Friday, January 12, 2018
As we approach Rev. Dr. Martin Luther King, Jr.'s day of remembrance and service, let's take a minute to review his perspective on science and religion, so often seen as polar opposites today, like so many other subjects and people's in this combative and divisive environment today. He said: "Science investigates; religion interprets. Science gives man knowledge which is power; religion gives man wisdom which is control. Science deals mainly with facts; religion deals mainly with values. The two are not rivals. They are complementary."
What and who else might be complementary if looked at properly?
Tuesday, January 9, 2018
Sermon for the first Sunday of January 2018 based on Galatians 4:4-7. Paul warns the Galatians about backsliding, placing works of the law and other worldly distractions above faith in Jesus. Instead they, and we, should accept and embrace the most wonderful gift ever offered. Listen and discover the gift offered. Wishing you all a blessed 2018.
Wednesday, January 3, 2018
Sermon delivered on Christmas Eve, December 24, 2017, based on Luke 1:26-38. The angel Gabriel assures Mary, when delivering the message that she will be Jesus' mother, that "For nothing will be impossible with God." Discover what that means for us today.
Tuesday, November 21, 2017
Sermon for November 19, 2017, on the 130th anniversary of Lansdowne Baptist Church's 1887 founding. The sermon is based on Luke 6:47-49, Jesus' parable of the wise and foolish architects. One builds on a strong foundation and weathers all storms. Jesus' teachings and example and salvation are that strong foundation. Worthwhile consideration for all churches today.
Wednesday, November 15, 2017
Sermon for Sunday, November 12, 2017, based on 1 John 4:7-21. The sermon addresses how Christian churches and individuals respond in an age of fear and the senseless violence of terrorism. Please listen and consider.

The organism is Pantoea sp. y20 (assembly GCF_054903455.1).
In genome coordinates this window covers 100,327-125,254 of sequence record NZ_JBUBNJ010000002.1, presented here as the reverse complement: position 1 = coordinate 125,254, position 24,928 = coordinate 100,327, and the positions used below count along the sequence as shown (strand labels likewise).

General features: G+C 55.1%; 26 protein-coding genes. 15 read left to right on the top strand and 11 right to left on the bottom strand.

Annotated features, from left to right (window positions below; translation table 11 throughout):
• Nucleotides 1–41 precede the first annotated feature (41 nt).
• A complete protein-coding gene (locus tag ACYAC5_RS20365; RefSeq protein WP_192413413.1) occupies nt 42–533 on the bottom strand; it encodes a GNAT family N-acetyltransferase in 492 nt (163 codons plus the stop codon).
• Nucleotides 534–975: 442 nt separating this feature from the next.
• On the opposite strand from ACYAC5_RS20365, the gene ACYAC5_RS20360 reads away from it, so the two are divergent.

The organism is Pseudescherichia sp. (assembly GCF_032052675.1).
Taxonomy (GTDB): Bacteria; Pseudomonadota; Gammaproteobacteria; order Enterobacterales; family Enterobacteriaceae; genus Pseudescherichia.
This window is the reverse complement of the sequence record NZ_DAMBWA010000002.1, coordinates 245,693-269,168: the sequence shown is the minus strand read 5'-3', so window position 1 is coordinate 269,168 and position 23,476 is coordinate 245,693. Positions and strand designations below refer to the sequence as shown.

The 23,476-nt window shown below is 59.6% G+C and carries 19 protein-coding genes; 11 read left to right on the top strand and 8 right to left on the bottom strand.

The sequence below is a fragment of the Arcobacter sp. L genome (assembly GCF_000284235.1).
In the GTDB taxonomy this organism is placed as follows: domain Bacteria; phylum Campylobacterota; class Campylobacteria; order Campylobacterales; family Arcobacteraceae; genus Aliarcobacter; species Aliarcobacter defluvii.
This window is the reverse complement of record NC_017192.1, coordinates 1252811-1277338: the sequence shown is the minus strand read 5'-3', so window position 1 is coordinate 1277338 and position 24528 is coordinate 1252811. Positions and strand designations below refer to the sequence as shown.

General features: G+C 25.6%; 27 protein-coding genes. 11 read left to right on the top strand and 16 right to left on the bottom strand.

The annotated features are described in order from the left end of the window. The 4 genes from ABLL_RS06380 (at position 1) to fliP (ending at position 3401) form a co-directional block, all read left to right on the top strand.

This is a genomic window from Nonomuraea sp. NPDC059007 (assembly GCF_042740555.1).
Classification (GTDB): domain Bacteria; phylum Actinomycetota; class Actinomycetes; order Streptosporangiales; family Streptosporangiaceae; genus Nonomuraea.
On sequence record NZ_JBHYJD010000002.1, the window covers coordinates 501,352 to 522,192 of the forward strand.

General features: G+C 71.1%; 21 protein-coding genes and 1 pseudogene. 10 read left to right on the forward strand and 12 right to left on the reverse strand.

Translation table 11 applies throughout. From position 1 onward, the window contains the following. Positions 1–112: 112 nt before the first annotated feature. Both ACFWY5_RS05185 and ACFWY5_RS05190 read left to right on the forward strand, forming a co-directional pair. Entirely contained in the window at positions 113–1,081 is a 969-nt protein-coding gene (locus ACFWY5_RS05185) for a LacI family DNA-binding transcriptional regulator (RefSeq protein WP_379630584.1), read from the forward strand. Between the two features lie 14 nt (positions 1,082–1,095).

Wednesday, November 1, 2017
Wednesday, September 27, 2017
Sermon for September 24, 2017, based on Matthew 20:1-16, the challenging parable from Jesus of the landowner and the day laborers working in his vineyard. Discover some of the complexities behind this often vexing passage (intentionally vexing) and the good news to be found there. Also know that it was 90 degrees outside that day, the church has no air conditioning in the sanctuary and one of my congregation who wears Hawaiian shirts challenged me to do the same. I was glad I did, all things considered.
Tuesday, September 19, 2017
Sermon based on Exodus 14:19-31, where God and Moses bring the Israelites out of Egyptian slavery and into freedom, crossing the Red Sea. There are several powerful points for us all in this scripture. Watch and see for yourselves.
Tuesday, September 5, 2017
Sermon delivered on September 3, 2017, exploring the scripture Luke 18:1-8. This sermon reminds us we must be as persistent as the widow seeking justice from a corrupt judge. See how prayer plays into that persistence and what it has to do with us in this day and age.
As time was limited, we didn't get into some of the other ways Christians are working for justice. We prayed for and provided guidance to all interested in helping the survivors of Hurricane Harvey during our announcements and pastoral prayer time.
For another perspective on persistence, see: https://lansdownebaptistchurch.blogspot.com/2017/08/persistence-is-key.html
Wednesday, August 30, 2017
A few images from the 1000 Ministers March for Justice of August 28, 2017, starting at the Martin Luther King, Jr. Memorial and ending at the Department of Justice. Ministers, priests, rabbis, and other faith leaders all marched. Over 3000 concerned faith leaders showed up to march for justice for every person oppressed, outcast, and marginalized in our turbulent society today, moving far beyond the expectations of those who organized the march. We came to express our desire to love God and love neighbors. We came to call on our elected leaders to do likewise.
Persistence was required for me as delays began when I arrived. I kept Luke 18:1-8 in mind as I persisted. I started at the Crystal City Underground parking lot in Alexandria, Virginia, took the Metro to the Mall, praying all the while for a person hit by a subway car at L'Enfante Plaza that day (and all persons impacted by that tragedy), headed on over to the MLK memorial down near the Lincoln Memorial (a substantial hike, praying to get there in time and represent my faith well), and joined the growing assembly of marchers there at 11:45 instead of 10:15 or so, as I had hoped. I was in time for the final speech at the memorial and the mile and a half march from the memorial to the Department of Justice. On the way we sang "This little light of mine" with some interesting verse variations, "Sanctuary," and called for justice in a variety of ways, given our various God-given talents. One quote from the event that resonated with those faith leaders present: “It’s time for moral leaders of all religions to get rid of their fear and their political laryngitis and stand up together,” said the Rev. Al Sharpton, who led the march with Martin Luther King III. “We agree that morality must be above party politics.”